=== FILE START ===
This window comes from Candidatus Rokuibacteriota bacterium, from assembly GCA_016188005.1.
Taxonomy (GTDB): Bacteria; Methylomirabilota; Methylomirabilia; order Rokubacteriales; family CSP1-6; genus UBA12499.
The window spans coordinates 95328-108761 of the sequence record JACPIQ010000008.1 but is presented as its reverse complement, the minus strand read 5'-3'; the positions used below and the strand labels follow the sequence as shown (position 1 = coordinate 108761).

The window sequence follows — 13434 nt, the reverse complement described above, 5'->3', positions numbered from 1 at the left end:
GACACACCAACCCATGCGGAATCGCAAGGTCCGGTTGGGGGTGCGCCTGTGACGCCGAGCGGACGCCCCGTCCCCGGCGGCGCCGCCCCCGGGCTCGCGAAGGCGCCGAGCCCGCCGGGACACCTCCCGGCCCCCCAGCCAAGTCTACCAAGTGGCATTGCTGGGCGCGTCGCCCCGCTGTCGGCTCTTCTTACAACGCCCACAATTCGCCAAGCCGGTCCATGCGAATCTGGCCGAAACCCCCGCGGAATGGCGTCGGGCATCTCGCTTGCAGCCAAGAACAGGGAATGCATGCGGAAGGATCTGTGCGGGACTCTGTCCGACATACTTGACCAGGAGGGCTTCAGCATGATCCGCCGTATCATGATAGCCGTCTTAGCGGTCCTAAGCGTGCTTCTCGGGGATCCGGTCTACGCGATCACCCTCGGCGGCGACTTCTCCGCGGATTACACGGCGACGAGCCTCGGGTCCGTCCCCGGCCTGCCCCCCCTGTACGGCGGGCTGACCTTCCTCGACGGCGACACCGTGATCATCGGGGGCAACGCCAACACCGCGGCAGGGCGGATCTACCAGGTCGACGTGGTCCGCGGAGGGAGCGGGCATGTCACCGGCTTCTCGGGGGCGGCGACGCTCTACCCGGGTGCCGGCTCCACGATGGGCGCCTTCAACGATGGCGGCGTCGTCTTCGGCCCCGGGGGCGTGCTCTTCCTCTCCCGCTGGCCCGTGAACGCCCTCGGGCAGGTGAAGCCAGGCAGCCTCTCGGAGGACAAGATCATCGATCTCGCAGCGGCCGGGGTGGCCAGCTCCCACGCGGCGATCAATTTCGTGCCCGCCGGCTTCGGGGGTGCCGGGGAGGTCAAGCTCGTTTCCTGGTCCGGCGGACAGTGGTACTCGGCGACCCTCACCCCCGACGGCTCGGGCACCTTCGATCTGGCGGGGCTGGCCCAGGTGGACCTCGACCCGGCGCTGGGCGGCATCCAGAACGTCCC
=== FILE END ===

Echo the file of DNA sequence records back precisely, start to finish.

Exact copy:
This window comes from Candidatus Rokuibacteriota bacterium, from assembly GCA_016188005.1.
Taxonomy (GTDB): Bacteria; Methylomirabilota; Methylomirabilia; order Rokubacteriales; family CSP1-6; genus UBA12499.
The window spans coordinates 95328-108761 of the sequence record JACPIQ010000008.1 but is presented as its reverse complement, the minus strand read 5'-3'; the positions used below and the strand labels follow the sequence as shown (position 1 = coordinate 108761).

The window sequence follows — 13434 nt, the reverse complement described above, 5'->3', positions numbered from 1 at the left end:
GACACACCAACCCATGCGGAATCGCAAGGTCCGGTTGGGGGTGCGCCTGTGACGCCGAGCGGACGCCCCGTCCCCGGCGGCGCCGCCCCCGGGCTCGCGAAGGCGCCGAGCCCGCCGGGACACCTCCCGGCCCCCCAGCCAAGTCTACCAAGTGGCATTGCTGGGCGCGTCGCCCCGCTGTCGGCTCTTCTTACAACGCCCACAATTCGCCAAGCCGGTCCATGCGAATCTGGCCGAAACCCCCGCGGAATGGCGTCGGGCATCTCGCTTGCAGCCAAGAACAGGGAATGCATGCGGAAGGATCTGTGCGGGACTCTGTCCGACATACTTGACCAGGAGGGCTTCAGCATGATCCGCCGTATCATGATAGCCGTCTTAGCGGTCCTAAGCGTGCTTCTCGGGGATCCGGTCTACGCGATCACCCTCGGCGGCGACTTCTCCGCGGATTACACGGCGACGAGCCTCGGGTCCGTCCCCGGCCTGCCCCCCCTGTACGGCGGGCTGACCTTCCTCGACGGCGACACCGTGATCATCGGGGGCAACGCCAACACCGCGGCAGGGCGGATCTACCAGGTCGACGTGGTCCGCGGAGGGAGCGGGCATGTCACCGGCTTCTCGGGGGCGGCGACGCTCTACCCGGGTGCCGGCTCCACGATGGGCGCCTTCAACGATGGCGGCGTCGTCTTCGGCCCCGGGGGCGTGCTCTTCCTCTCCCGCTGGCCCGTGAACGCCCTCGGGCAGGTGAAGCCAGGCAGCCTCTCGGAGGACAAGATCATCGATCTCGCAGCGGCCGGGGTGGCCAGCTCCCACGCGGCGATCAATTTCGTGCCCGCCGGCTTCGGGGGTGCCGGGGAGGTCAAGCTCGTTTCCTGGTCCGGCGGACAGTGGTACTCGGCGACCCTCACCCCCGACGGCTCGGGCACCTTCGATCTGGCGGGGCTGGCCCAGGTGGACCTCGACCCGGCGCTGGGCGGCATCCAGAACGTCCC